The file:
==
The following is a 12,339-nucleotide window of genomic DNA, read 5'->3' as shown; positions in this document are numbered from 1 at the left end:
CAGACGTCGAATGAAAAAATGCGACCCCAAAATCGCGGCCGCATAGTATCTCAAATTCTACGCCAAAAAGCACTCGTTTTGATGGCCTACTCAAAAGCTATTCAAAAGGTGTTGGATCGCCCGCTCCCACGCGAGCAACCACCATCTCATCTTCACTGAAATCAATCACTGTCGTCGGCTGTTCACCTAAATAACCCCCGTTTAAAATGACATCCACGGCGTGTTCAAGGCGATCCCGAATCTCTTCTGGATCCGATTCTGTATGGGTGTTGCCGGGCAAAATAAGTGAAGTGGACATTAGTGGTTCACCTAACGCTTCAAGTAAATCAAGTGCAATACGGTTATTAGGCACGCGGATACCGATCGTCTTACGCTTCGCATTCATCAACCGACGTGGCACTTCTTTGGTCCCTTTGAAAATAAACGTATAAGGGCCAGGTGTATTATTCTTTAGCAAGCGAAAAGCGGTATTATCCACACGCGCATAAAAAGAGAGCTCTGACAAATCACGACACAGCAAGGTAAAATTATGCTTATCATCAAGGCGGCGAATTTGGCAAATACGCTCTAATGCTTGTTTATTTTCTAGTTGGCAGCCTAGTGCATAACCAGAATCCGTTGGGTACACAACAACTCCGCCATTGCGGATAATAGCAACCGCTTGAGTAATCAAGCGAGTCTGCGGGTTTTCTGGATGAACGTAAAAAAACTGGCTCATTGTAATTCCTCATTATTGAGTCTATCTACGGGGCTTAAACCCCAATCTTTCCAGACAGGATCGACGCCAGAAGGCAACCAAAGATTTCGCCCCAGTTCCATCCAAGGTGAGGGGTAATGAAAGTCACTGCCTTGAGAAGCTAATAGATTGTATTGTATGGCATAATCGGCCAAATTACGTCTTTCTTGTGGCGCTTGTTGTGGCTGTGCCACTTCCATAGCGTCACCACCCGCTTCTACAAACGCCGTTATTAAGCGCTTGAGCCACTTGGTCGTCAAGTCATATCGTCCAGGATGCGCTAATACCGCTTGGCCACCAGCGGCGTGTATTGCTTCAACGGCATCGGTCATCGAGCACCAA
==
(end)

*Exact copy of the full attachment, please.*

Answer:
The following is a 12,339-nucleotide window of genomic DNA, read 5'->3' as shown; positions in this document are numbered from 1 at the left end:
CAGACGTCGAATGAAAAAATGCGACCCCAAAATCGCGGCCGCATAGTATCTCAAATTCTACGCCAAAAAGCACTCGTTTTGATGGCCTACTCAAAAGCTATTCAAAAGGTGTTGGATCGCCCGCTCCCACGCGAGCAACCACCATCTCATCTTCACTGAAATCAATCACTGTCGTCGGCTGTTCACCTAAATAACCCCCGTTTAAAATGACATCCACGGCGTGTTCAAGGCGATCCCGAATCTCTTCTGGATCCGATTCTGTATGGGTGTTGCCGGGCAAAATAAGTGAAGTGGACATTAGTGGTTCACCTAACGCTTCAAGTAAATCAAGTGCAATACGGTTATTAGGCACGCGGATACCGATCGTCTTACGCTTCGCATTCATCAACCGACGTGGCACTTCTTTGGTCCCTTTGAAAATAAACGTATAAGGGCCAGGTGTATTATTCTTTAGCAAGCGAAAAGCGGTATTATCCACACGCGCATAAAAAGAGAGCTCTGACAAATCACGACACAGCAAGGTAAAATTATGCTTATCATCAAGGCGGCGAATTTGGCAAATACGCTCTAATGCTTGTTTATTTTCTAGTTGGCAGCCTAGTGCATAACCAGAATCCGTTGGGTACACAACAACTCCGCCATTGCGGATAATAGCAACCGCTTGAGTAATCAAGCGAGTCTGCGGGTTTTCTGGATGAACGTAAAAAAACTGGCTCATTGTAATTCCTCATTATTGAGTCTATCTACGGGGCTTAAACCCCAATCTTTCCAGACAGGATCGACGCCAGAAGGCAACCAAAGATTTCGCCCCAGTTCCATCCAAGGTGAGGGGTAATGAAAGTCACTGCCTTGAGAAGCTAATAGATTGTATTGTATGGCATAATCGGCCAAATTACGTCTTTCTTGTGGCGCTTGTTGTGGCTGTGCCACTTCCATAGCGTCACCACCCGCTTCTACAAACGCCGTTATTAAGCGCTTGAGCCACTTGGTCGTCAAGTCATATCGTCCAGGATGCGCTAATACCGCTTGGCCACCAGCGGCGTGTATTGCTTCAACGGCATCGGTCATCGAGCACCAA